The Future is Virtual: How Monitoring Patients via the Cloud Can Revolutionize Healthcare
The United States leads the world in medical research and is recognized for cutting edge hospitals and pioneering groundbreaking medical technologies. Despite these advantages, a high proportion of Americans have difficulty accessing the healthcare they need.
There are several reasons for this: one is that large parts of the country are rural and remote; another is cost; a third is the US has a shortage of family physicians, according to the American Academy of Family Physicians*.
These are all challenges that have caused the healthcare infrastructure to creak and, to a certain extent, fail. But with the research, knowhow and the technology we have, these are problems that can be solved. Today.
Remote patient monitoring (RPM) via the cloud uses digital technology to track, communicate and store the health data of patients from anywhere, in real-time, securely and safely. By making RPM a cornerstone of the healthcare system, we can give patients greater ownership of their personal health, enabling better patient outcomes while reducing the burden on hospitals and medical staff.
Raising the Bed Count
Virtual hospitals are a new approach to healthcare, pioneered by public health expert Professor Rod McClure, Dean of Medicine at University of New England. McClure has developed virtual hospitals in the US and Australia, using wireless technology to monitor patients’ vital signs remotely. This approach has enabled medical teams to oversee hundreds of ‘beds’ at any given time, improving resource utilization and alleviating the strain on physical hospitals.
The initial use case for virtual hospitals was to provide remote healthcare for patients with chronic conditions, such as cardiovascular disease, arthritis, diabetes, asthma, cancer, and chronic obstructive pulmonary disease (COPD), many of whom live a long way from their nearest hospital. In the US, around one in two adults over the age of 18 have at least one of these chronic conditions. By monitoring them in virtual hospitals, the burden on the bricks and mortar healthcare infrastructure could be alleviated significantly.
Increasing Patient Safety
A further advantage of virtual hospitals materialized when Covid-19 struck. The need to keep patients isolated was sudden and extreme. In Australia, a virtual hospital McClure was setting up for chronic patient monitoring in New South Wales was rapidly pressed into action for monitoring Covid patients.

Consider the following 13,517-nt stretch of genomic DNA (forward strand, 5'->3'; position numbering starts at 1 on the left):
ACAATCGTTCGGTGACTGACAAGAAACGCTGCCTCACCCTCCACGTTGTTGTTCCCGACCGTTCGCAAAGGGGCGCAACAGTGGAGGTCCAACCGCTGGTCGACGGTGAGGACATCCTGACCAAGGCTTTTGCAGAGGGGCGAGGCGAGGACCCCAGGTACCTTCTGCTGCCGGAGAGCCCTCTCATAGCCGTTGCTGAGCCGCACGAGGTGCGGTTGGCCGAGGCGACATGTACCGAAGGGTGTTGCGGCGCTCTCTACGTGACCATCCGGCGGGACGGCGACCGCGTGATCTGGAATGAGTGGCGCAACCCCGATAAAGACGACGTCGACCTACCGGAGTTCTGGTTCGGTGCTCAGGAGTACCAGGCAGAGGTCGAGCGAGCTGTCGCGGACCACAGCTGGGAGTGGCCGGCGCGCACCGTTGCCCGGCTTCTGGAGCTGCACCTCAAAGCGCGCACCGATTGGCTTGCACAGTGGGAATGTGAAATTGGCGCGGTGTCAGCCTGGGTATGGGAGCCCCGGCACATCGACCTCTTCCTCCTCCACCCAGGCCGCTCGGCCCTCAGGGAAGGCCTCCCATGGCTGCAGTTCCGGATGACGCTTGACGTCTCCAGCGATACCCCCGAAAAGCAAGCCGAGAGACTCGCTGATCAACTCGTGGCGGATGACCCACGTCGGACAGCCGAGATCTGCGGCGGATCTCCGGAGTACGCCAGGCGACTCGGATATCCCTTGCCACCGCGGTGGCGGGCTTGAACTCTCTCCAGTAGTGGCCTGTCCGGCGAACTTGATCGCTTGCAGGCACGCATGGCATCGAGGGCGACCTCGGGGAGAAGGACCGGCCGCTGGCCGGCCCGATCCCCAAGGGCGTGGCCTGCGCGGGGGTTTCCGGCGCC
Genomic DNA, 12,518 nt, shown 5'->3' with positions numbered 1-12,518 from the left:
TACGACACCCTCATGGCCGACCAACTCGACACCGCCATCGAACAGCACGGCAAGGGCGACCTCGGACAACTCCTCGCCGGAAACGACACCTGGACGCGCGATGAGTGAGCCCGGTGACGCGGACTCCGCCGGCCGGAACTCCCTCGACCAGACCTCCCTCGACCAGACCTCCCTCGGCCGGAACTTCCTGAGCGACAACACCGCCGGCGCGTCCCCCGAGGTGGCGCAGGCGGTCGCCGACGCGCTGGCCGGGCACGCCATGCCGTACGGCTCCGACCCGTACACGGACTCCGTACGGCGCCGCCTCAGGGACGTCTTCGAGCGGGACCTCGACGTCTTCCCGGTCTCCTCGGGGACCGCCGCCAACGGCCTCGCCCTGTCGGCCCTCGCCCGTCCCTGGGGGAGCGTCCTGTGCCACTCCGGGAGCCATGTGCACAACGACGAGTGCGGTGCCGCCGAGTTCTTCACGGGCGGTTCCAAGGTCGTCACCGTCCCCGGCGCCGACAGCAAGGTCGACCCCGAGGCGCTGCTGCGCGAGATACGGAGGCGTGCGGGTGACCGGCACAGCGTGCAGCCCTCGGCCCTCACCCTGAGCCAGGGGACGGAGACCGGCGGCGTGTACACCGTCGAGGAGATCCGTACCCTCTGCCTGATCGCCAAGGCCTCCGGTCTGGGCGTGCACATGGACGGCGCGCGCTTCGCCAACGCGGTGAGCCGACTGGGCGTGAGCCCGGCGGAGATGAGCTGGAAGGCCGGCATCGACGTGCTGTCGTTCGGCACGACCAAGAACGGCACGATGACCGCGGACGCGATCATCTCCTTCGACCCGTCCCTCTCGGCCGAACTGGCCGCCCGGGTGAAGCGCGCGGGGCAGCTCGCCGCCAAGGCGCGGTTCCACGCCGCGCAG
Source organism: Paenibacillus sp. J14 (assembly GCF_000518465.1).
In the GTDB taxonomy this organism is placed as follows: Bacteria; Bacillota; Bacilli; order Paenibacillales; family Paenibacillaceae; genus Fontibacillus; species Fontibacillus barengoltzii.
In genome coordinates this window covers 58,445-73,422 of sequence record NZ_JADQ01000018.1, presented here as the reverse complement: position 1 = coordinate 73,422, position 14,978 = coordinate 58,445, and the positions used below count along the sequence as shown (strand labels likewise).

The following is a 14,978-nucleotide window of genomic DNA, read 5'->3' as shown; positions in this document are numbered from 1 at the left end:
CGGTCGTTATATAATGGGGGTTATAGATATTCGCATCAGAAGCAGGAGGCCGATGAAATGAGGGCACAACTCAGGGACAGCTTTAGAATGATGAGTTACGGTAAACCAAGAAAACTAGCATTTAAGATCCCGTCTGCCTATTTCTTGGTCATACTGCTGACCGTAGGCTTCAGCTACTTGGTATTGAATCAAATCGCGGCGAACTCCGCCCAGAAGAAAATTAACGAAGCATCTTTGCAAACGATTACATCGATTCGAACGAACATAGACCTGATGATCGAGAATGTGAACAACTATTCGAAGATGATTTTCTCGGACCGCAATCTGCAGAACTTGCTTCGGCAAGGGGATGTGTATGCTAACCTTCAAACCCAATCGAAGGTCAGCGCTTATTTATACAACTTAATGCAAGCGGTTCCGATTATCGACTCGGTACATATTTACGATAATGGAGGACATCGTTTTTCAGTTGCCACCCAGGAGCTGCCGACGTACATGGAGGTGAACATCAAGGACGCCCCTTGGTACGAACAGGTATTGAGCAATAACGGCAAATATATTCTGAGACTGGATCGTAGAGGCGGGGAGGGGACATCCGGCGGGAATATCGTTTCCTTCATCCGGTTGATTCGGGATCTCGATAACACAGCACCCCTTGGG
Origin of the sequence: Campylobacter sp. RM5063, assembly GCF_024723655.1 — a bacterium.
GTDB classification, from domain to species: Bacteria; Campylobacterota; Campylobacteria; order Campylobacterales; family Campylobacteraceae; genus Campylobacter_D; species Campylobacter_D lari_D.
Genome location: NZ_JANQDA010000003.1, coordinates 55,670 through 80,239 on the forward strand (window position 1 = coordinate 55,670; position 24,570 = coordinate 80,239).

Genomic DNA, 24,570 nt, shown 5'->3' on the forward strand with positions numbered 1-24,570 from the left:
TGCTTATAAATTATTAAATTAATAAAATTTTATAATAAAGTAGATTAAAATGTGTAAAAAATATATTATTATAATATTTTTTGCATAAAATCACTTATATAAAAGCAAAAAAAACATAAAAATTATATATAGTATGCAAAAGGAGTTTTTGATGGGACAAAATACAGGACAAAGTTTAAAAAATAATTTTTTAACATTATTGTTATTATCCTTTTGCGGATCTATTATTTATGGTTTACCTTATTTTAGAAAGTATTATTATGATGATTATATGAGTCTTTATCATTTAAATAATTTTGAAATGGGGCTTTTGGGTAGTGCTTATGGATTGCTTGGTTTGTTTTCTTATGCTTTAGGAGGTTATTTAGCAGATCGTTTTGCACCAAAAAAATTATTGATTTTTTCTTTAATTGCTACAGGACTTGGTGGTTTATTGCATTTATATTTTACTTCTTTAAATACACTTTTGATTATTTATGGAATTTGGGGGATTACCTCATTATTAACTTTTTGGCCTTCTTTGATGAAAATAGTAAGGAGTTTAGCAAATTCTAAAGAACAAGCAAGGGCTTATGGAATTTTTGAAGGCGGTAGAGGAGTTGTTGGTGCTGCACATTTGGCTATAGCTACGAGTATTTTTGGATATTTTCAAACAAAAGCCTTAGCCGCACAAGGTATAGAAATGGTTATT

By keeping more Covid sufferers at home until or unless their symptoms became severe, NSW Health was able to mitigate the risk to medical staff and other patients and to help contain the spread of the virus.
The level of monitoring achievable with remote devices like the Caretaker 4 is another benefit for patients and their physicians. Beyond the ICU, traditional monitoring is carried out intermittently: typically, every four hours by a nurse on the general ward, or even more infrequently once a patient has been discharged.
Caretaker 4 provides ICU level, beat-by-beat monitoring, which means changes in a patient’s condition are detected immediately, enabling earlier intervention and preventing potentially fatal events. At home, a patient’s beat-by-beat data is relayed via the cloud to a central monitoring station, where hundreds of other patients can all be monitored at the same time, in real-time. Any sign of trouble triggers an alert and a doctor responds immediately.
More Secure Data Storage
Patient data is a key component in improving the quality and breadth of healthcare. Remote patient monitoring offers a clear advantage in this respect.
In many hospitals, patient notes are still recorded on paper and then inputted manually into the electronic medical record. This is a time-consuming and potentially fragile system, whereby records can get lost or mixed up, and errors can creep in at the collection and input stages. With digital monitoring, the data is transmitted directly to the computer database and securely stored, without any human involvement that could compromise it.
The volume of data that can be gathered and processed is vastly superior to the manual paper method, and with the development of AI and machine learning, it can paint a picture of an individual patient’s condition, and the condition in general, that is far more informative for researchers and clinicians looking for the best course of treatment.
Time to Get Serious
Telehealth and remote monitoring were conceived primarily to serve people living in remote locations, where it was difficult to get to a health center or for doctors to go out to them. But it is becoming increasingly evident that remote monitoring can play a vital role in improving the efficiency, accessibility and efficacy of healthcare in general.
Covid-19 has highlighted its advantages in a situation where isolation is necessary and the situation can change rapidly. But there are long-term benefits to monitoring patients with chronic medical conditions and patients of all demographics – and that is the bigger picture.
Caretaker Medical is a Wireless Digital Health company that has developed a continuous ‘beat-by-beat’ Blood Pressure and Vital Signs monitor that eliminates blind spots between traditional intermittent spot-check monitors and untethers patients from mobility-restricting wires and hoses. The FDA-Cleared Caretaker4 wireless monitor utilizes a simple finger cuff and patented Pulse Decomposition Analysis technology to measure uninterrupted blood pressure, hemodynamics, and other parameters for wire-free, “touchless” remote patient monitoring that maximizes patient comfort and clinical decision-making. For more information, please visit www.CaretakerMedical.net.